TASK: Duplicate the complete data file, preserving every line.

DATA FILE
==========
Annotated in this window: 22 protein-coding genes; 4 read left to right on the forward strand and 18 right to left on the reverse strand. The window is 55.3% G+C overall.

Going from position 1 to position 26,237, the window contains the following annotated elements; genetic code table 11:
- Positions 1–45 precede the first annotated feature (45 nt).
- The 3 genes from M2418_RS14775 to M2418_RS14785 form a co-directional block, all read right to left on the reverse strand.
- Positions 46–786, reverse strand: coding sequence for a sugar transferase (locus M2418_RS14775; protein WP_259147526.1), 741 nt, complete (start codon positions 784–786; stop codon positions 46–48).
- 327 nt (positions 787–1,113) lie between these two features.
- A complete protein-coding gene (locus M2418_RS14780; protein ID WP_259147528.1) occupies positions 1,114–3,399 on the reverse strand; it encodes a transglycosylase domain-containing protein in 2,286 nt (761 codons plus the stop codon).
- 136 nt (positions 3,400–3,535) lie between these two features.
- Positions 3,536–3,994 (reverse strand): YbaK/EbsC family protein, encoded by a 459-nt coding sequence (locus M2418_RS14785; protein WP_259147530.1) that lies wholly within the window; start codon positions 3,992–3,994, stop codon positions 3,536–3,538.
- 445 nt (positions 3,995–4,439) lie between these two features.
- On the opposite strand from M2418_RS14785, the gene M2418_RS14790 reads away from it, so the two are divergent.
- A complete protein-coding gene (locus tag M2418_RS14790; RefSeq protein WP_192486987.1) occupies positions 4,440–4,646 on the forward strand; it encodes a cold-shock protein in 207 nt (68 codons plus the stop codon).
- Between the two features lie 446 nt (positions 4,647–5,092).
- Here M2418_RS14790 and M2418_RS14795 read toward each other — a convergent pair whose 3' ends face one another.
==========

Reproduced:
Annotated in this window: 22 protein-coding genes; 4 read left to right on the forward strand and 18 right to left on the reverse strand. The window is 55.3% G+C overall.

Going from position 1 to position 26,237, the window contains the following annotated elements; genetic code table 11:
- Positions 1–45 precede the first annotated feature (45 nt).
- The 3 genes from M2418_RS14775 to M2418_RS14785 form a co-directional block, all read right to left on the reverse strand.
- Positions 46–786, reverse strand: coding sequence for a sugar transferase (locus M2418_RS14775; protein WP_259147526.1), 741 nt, complete (start codon positions 784–786; stop codon positions 46–48).
- 327 nt (positions 787–1,113) lie between these two features.
- A complete protein-coding gene (locus M2418_RS14780; protein ID WP_259147528.1) occupies positions 1,114–3,399 on the reverse strand; it encodes a transglycosylase domain-containing protein in 2,286 nt (761 codons plus the stop codon).
- 136 nt (positions 3,400–3,535) lie between these two features.
- Positions 3,536–3,994 (reverse strand): YbaK/EbsC family protein, encoded by a 459-nt coding sequence (locus M2418_RS14785; protein WP_259147530.1) that lies wholly within the window; start codon positions 3,992–3,994, stop codon positions 3,536–3,538.
- 445 nt (positions 3,995–4,439) lie between these two features.
- On the opposite strand from M2418_RS14785, the gene M2418_RS14790 reads away from it, so the two are divergent.
- A complete protein-coding gene (locus tag M2418_RS14790; RefSeq protein WP_192486987.1) occupies positions 4,440–4,646 on the forward strand; it encodes a cold-shock protein in 207 nt (68 codons plus the stop codon).
- Between the two features lie 446 nt (positions 4,647–5,092).
- Here M2418_RS14790 and M2418_RS14795 read toward each other — a convergent pair whose 3' ends face one another.